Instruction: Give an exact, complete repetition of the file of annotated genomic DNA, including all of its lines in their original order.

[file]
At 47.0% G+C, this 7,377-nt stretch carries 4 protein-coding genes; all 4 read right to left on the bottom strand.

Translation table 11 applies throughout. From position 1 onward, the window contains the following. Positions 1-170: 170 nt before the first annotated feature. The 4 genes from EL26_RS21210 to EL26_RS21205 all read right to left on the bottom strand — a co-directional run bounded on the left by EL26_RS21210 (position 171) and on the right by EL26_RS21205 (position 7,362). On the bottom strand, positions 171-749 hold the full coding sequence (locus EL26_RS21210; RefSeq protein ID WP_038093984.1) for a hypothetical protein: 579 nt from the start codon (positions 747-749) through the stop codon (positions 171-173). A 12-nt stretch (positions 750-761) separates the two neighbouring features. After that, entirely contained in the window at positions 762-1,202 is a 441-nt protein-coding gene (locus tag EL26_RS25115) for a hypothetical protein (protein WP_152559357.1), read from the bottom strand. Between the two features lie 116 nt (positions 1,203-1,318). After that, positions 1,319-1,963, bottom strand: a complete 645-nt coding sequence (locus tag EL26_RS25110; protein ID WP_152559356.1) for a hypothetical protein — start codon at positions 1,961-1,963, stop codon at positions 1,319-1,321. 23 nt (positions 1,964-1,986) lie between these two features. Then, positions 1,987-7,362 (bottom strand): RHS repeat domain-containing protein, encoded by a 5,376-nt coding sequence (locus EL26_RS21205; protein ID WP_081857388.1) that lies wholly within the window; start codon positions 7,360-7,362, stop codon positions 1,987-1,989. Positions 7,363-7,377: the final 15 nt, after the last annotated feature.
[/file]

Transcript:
At 47.0% G+C, this 7,377-nt stretch carries 4 protein-coding genes; all 4 read right to left on the bottom strand.

Translation table 11 applies throughout. From position 1 onward, the window contains the following. Positions 1-170: 170 nt before the first annotated feature. The 4 genes from EL26_RS21210 to EL26_RS21205 all read right to left on the bottom strand — a co-directional run bounded on the left by EL26_RS21210 (position 171) and on the right by EL26_RS21205 (position 7,362). On the bottom strand, positions 171-749 hold the full coding sequence (locus EL26_RS21210; RefSeq protein ID WP_038093984.1) for a hypothetical protein: 579 nt from the start codon (positions 747-749) through the stop codon (positions 171-173). A 12-nt stretch (positions 750-761) separates the two neighbouring features. After that, entirely contained in the window at positions 762-1,202 is a 441-nt protein-coding gene (locus tag EL26_RS25115) for a hypothetical protein (protein WP_152559357.1), read from the bottom strand. Between the two features lie 116 nt (positions 1,203-1,318). After that, positions 1,319-1,963, bottom strand: a complete 645-nt coding sequence (locus tag EL26_RS25110; protein ID WP_152559356.1) for a hypothetical protein — start codon at positions 1,961-1,963, stop codon at positions 1,319-1,321. 23 nt (positions 1,964-1,986) lie between these two features. Then, positions 1,987-7,362 (bottom strand): RHS repeat domain-containing protein, encoded by a 5,376-nt coding sequence (locus EL26_RS21205; protein ID WP_081857388.1) that lies wholly within the window; start codon positions 7,360-7,362, stop codon positions 1,987-1,989. Positions 7,363-7,377: the final 15 nt, after the last annotated feature.